KNOXVILLE (WATE) – During the Christmas season, it’s all about traditions and part of that may be going to worship at area churches. While you may see some unfamiliar faces Christmas Eve or Christmas Day, local spiritual leaders are hoping those visitors become members.
Spiritual leaders tell us no matter your faith, it’s all about connecting with the congregation and with God so that visitors feel welcome coming back.
“It’s a time when people can get in touch with the Lord again,” said Bishop Richard Stika with the Diocese of Knoxville.
The nativity scene is one way congregations like the Catholic Diocese share their message, along with mass on Christmas Eve and Christmas Day.
“It’s about Jesus using us as instruments to touch the hearts of other people and let them know that they’re loved. If there’s one emotion that’s tied to Christmas I think that it’s love and a sense of hope,” added Bishop Stika.
By compelling sermons and creating a sense of home, they believe visitors become members. “When people are not there, we’re not complete,” said Bishop Stika.
It’s a shared belief at St. John’s Lutheran Church. “We trust that the spirit will make that connection through the word, and the sacrament, and gathered community,” said Pastor Steve Misenheimer.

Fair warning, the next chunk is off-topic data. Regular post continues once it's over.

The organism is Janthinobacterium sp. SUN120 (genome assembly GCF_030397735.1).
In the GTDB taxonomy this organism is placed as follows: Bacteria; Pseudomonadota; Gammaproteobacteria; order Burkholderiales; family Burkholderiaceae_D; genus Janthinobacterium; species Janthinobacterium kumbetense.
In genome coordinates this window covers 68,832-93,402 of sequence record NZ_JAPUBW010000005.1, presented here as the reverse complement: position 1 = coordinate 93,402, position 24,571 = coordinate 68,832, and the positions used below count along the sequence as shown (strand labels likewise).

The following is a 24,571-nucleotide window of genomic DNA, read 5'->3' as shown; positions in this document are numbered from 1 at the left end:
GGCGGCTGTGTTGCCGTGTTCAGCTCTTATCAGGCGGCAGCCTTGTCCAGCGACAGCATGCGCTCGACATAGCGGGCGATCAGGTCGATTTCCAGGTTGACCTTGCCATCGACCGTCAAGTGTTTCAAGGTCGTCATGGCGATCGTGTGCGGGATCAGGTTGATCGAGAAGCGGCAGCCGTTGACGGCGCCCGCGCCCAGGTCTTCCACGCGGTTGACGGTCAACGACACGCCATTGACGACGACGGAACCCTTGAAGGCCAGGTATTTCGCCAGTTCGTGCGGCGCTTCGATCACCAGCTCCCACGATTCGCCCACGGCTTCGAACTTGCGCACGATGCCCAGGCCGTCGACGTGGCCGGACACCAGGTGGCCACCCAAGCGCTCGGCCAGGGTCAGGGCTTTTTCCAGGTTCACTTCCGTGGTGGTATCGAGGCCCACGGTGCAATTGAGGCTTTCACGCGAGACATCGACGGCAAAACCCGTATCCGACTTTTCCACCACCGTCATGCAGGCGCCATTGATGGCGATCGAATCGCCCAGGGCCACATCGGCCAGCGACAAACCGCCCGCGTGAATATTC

As an invitation for following Sundays, Pastor Misenheimer believes it’s music and a warm welcome which help. But no matter the faith, spiritual leaders believe it’s about the word.
“The message of the gospel has life changing implications no matter how many times people hear it,” said Pastor Misenheimer.
We also checked with Temple Beth El, Rabbi Mathew Michaels tells us it’s Rosh Hoshanah and Yom Kippur when synagogues generally see the most visitors. That’s why he works on creating a community and making the message not only connect with the Torah but making it relevant as well.
“I often say that’s why there are so many doors at the temple, because people come in for different purposes in different gateways into Judaism. And so any way is a legitimate way and the congregation is here to try and serve as many needs as possible,” said Rabbi Michaels.
Some congregations like First Baptist in Knoxville also tell WATE 6 On Your Side they’ll be putting their Christmas services online for people who may not be able to make it.